13-year-old girl accepted to medical school as she finishes TWO degrees she is already undertaking

13-year-old girl accepted to medical school as she finishes TWO degrees she is already undertaking 2
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A 13-year-old girl was accepted to medical school, all while wrapping up a pair of undergraduate degrees from two different universities and graduating from high school a year ago.

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Alena Analeigh Wicker was accepted into the University of Alabama’s Heersink School of Medicine class of 2024 in June, despite being over 10 years younger than the average medical student.

Her acceptance comes as she continues working through her degrees in the biological sciences degrees at both Oakwood University and Arizona State University, and makes her the youngest black student to be accepted to medical school.

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‘What is age?’ Alena told The Washington Post, ‘You’re not too young to do anything. I feel like I have proven to myself that I can do anything that I put my heart and mind to.’

Alena hard at work in the lab. She is currently completing a pair of biological science degrees from two universities

Alena hard at work in the lab. She is currently completing a pair of biological science degrees from two universities

Alena Analeigh Wicker, 13, was accepted into the University of Alabama's Heersink School of Medicine class of 2024

Alena at her high school graduation alongside Clayton Turner (left), director of NASA's Langley Research Center

Alena at her high school graduation alongside Clayton Turner (left), director of NASA’s Langley Research Center

Alena lives outside of Fort Worth, Texas, and does most of her coursework online. 

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She is also the founder of the organization Brown STEM Girl, which strives to help girls of color explore futures in the fields of science, technology, engineering and mathematics.

‘We’re showing the world that there’s other girls out there that are just like me, and they deserve an opportunity and a chance,’ Alena said of the program.

Brown STEM Girl currently has 460 members and a wait list of about 2,000 girls. It connects girls with mentors, provides financial scholarships, and academic resources.

It is unclear if Alena will be using any of those scholarships to help her pay for medical school tuition and fees, which cost just over $400,000 at the University of Alabama. 

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Alena was adopted by her mother, Daphne McQuarter, who said she knew from an early age that her daughter was different.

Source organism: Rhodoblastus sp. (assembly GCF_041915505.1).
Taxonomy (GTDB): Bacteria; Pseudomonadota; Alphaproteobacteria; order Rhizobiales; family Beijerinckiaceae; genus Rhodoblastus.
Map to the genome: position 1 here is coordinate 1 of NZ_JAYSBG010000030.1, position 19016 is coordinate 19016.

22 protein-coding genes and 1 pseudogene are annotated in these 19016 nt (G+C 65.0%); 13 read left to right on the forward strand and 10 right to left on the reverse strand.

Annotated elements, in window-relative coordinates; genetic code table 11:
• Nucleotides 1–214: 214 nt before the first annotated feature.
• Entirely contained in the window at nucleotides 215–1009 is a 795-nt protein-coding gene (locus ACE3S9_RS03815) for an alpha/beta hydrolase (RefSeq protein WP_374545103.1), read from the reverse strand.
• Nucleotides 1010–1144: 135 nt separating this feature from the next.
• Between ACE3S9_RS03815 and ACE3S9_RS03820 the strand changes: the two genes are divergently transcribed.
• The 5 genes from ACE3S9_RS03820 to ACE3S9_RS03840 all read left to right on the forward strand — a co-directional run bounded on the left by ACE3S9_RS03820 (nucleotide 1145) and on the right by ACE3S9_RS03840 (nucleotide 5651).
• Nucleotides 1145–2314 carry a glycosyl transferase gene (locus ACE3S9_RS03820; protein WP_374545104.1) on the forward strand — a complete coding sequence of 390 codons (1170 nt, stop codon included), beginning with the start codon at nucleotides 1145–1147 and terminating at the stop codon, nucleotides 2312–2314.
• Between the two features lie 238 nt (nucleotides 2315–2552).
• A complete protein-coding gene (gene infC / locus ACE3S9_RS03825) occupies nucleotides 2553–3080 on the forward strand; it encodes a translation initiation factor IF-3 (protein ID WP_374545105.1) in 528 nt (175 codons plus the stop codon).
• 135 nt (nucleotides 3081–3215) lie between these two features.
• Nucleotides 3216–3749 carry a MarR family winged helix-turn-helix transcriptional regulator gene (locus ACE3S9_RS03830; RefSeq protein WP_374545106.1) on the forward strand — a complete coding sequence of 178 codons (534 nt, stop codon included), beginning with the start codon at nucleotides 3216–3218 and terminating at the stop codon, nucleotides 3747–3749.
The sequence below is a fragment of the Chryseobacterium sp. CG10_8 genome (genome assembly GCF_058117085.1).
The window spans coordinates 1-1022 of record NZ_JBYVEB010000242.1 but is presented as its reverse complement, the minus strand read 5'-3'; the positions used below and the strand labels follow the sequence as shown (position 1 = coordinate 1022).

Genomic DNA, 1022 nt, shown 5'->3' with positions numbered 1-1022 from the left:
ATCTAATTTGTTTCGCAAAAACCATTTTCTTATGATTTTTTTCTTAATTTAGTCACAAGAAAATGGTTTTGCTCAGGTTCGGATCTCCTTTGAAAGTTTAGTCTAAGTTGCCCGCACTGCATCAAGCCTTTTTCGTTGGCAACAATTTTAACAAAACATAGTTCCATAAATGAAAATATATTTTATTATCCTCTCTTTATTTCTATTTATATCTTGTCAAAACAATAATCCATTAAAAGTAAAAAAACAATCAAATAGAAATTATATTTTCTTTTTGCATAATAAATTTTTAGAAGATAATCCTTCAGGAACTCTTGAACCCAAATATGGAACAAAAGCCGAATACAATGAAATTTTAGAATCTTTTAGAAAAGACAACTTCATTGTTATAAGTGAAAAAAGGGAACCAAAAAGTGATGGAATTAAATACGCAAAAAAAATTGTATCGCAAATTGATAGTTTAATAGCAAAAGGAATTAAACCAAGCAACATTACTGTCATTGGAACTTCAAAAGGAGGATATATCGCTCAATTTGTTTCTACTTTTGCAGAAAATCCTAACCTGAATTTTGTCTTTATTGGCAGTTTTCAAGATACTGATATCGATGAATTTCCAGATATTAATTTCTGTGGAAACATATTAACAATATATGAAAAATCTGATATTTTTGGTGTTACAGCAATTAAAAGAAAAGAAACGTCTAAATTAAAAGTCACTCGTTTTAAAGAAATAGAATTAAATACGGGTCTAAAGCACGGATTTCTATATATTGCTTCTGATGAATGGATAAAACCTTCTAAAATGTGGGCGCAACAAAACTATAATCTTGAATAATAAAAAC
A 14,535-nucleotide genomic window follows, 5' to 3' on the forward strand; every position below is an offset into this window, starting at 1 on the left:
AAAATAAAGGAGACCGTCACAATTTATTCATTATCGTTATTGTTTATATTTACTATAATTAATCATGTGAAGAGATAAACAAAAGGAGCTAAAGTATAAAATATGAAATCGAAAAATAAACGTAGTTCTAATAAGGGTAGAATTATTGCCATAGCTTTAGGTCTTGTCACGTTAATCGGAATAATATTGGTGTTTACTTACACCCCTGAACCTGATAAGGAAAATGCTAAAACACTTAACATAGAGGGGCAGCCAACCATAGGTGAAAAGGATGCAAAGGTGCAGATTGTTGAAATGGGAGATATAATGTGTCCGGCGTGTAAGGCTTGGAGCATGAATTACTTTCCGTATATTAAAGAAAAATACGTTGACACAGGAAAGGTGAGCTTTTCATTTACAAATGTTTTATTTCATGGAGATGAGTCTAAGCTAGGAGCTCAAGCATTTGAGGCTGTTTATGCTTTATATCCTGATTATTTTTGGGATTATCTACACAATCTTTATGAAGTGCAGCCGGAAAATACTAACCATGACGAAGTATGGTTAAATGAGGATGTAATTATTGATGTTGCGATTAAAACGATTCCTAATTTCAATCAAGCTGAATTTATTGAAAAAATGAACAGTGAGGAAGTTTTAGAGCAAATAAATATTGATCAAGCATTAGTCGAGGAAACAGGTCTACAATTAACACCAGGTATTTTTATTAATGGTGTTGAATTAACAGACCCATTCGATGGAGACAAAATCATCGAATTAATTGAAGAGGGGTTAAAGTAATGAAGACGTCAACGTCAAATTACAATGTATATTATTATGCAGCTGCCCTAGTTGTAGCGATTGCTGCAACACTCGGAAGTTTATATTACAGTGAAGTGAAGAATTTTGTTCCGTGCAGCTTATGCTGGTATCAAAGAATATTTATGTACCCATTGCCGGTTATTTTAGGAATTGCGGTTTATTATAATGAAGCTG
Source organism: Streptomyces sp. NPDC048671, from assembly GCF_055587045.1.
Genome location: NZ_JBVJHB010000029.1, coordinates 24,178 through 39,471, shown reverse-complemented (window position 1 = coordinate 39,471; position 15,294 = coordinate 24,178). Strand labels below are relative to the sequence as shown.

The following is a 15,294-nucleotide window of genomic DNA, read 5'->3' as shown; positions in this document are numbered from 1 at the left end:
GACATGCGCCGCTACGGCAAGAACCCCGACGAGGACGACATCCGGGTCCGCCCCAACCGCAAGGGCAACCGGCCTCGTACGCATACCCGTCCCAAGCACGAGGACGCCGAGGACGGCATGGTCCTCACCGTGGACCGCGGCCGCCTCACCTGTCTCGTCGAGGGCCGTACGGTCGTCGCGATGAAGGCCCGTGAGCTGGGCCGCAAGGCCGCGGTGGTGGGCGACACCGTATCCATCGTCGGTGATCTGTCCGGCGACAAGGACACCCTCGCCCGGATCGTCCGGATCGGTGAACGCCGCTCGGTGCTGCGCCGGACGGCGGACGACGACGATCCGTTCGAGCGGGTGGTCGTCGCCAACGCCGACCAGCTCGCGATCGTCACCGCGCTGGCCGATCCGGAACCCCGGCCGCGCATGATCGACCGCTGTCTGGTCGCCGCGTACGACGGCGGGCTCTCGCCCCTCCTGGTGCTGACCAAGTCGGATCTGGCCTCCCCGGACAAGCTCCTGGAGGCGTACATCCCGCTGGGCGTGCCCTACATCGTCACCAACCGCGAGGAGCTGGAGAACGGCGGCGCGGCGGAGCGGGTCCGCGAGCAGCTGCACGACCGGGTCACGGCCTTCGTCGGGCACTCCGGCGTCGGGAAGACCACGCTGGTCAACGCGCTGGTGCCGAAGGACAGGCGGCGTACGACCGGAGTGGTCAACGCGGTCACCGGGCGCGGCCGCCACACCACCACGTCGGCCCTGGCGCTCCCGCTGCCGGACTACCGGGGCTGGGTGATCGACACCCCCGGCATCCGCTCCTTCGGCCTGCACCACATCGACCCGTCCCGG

‘Alena was gifted,’ McQuarter explained, saying she knew Alena was special as early as three-years-old, ‘It was just how she did things and how advanced she was. She was reading chapter books.’

She flew threw schoolwork, and was so intelligent in her early years that her mother had to home-school her to avoid the bullying from kids who called her things like ‘smarty pants.’

By the fifth grade though she returned to the classroom, but instead of studying the typical ten-year-old fare she focused on an advanced high school curriculum.  

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‘I was bored,’ Alena said, ‘The high school work was so easy for me that I ended up graduating from high school at 12 years old.’

University of Alabama 's Heersink School of Medicine. Alena was accepted to join the class of 2024

University of Alabama ‘s Heersink School of Medicine. Alena was accepted to join the class of 2024

Alena at her high school graduation at the age of 12 in 2021. She was accepted to medical school a year later

Alena alongside DeSoto, Texas, mayor Rachel Proctor (right) who is a wearing a sweatshirt from Alena's organization, Brown STEM Girl

Alena at her high school graduation at the age of 12 in 2021. She was accepted to medical school a year later

The prodigy also became NASA’s youngest intern last summer, back when she thought she wanted to pursue engineering.

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Alena's rise to medical school glory is akin to that of Doogie Howser, the fictional subject of the 1989 sitcom Doogie Howser M.D., which stars Neil Patrick Harris as pubescent doctor balancing the rigors of a regular teenage life. The show was cancelled after four seasons to due low ratings

Alena’s rise to medical school glory is akin to that of Doogie Howser, the fictional subject of the 1989 sitcom Doogie Howser M.D., which stars Neil Patrick Harris as pubescent doctor balancing the rigors of a regular teenage life. The show was cancelled after four seasons to due low ratings

Clayton Turner, director of NASA’s Langley Research Center, hired Alena after coming across a news story about her in which she said she dreamed of working for NASA.